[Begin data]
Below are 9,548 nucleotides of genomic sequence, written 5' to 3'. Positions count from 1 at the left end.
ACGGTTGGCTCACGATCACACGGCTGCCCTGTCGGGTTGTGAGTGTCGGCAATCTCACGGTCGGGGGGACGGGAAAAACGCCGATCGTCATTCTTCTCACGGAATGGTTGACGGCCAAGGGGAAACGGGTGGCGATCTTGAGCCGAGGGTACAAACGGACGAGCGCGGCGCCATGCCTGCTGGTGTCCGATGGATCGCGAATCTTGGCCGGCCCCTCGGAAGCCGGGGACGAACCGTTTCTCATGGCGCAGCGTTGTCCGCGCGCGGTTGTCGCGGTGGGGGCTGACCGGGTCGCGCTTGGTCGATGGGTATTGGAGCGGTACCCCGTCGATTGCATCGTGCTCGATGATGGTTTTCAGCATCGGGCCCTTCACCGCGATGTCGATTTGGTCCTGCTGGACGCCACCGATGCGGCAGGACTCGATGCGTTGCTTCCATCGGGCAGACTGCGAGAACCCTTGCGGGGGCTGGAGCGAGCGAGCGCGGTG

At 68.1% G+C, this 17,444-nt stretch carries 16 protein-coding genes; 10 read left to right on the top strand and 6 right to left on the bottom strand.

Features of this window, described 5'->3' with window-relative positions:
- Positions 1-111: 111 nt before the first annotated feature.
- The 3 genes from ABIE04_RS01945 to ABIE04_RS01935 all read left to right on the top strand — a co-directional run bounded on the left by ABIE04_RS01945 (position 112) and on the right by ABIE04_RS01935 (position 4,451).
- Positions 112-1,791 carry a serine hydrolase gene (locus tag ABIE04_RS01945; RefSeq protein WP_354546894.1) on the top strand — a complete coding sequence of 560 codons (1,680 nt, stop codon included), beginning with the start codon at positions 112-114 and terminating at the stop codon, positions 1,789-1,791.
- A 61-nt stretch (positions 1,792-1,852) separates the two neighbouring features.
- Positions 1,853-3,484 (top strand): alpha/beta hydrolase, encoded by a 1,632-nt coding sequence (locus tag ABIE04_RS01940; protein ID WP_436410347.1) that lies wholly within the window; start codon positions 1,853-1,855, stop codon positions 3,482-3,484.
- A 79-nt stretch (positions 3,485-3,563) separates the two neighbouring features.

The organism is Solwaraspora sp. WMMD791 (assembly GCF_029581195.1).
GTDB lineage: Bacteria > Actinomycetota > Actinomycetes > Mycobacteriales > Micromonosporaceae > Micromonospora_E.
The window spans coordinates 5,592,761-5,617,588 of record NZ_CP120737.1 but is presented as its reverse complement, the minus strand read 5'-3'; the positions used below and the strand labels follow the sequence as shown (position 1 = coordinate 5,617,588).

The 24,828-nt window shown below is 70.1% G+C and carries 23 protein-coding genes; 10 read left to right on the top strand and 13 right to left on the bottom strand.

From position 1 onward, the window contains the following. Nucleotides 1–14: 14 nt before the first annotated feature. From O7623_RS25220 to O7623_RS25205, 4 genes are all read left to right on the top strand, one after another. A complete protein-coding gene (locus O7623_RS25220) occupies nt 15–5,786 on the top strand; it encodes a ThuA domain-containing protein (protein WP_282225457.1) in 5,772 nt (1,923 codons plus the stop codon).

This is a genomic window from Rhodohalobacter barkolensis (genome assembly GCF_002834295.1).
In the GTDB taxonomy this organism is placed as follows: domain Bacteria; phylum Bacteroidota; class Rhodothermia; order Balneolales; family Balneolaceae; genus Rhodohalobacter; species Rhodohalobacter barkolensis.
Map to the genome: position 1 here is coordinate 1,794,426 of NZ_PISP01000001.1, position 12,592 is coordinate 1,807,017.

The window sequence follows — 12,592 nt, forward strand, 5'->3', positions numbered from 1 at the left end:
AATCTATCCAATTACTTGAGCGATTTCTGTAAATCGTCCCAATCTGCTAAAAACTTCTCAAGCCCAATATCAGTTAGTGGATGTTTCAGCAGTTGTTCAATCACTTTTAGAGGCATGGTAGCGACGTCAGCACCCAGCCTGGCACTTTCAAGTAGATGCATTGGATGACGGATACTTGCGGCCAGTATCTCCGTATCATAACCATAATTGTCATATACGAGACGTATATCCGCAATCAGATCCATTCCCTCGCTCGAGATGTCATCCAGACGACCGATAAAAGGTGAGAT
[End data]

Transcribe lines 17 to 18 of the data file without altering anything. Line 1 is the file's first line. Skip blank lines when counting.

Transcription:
In the GTDB taxonomy this organism is placed as follows: domain Bacteria; phylum Bacteroidota; class Rhodothermia; order Balneolales; family Balneolaceae; genus Rhodohalobacter; species Rhodohalobacter barkolensis.
Map to the genome: position 1 here is coordinate 1,794,426 of NZ_PISP01000001.1, position 12,592 is coordinate 1,807,017.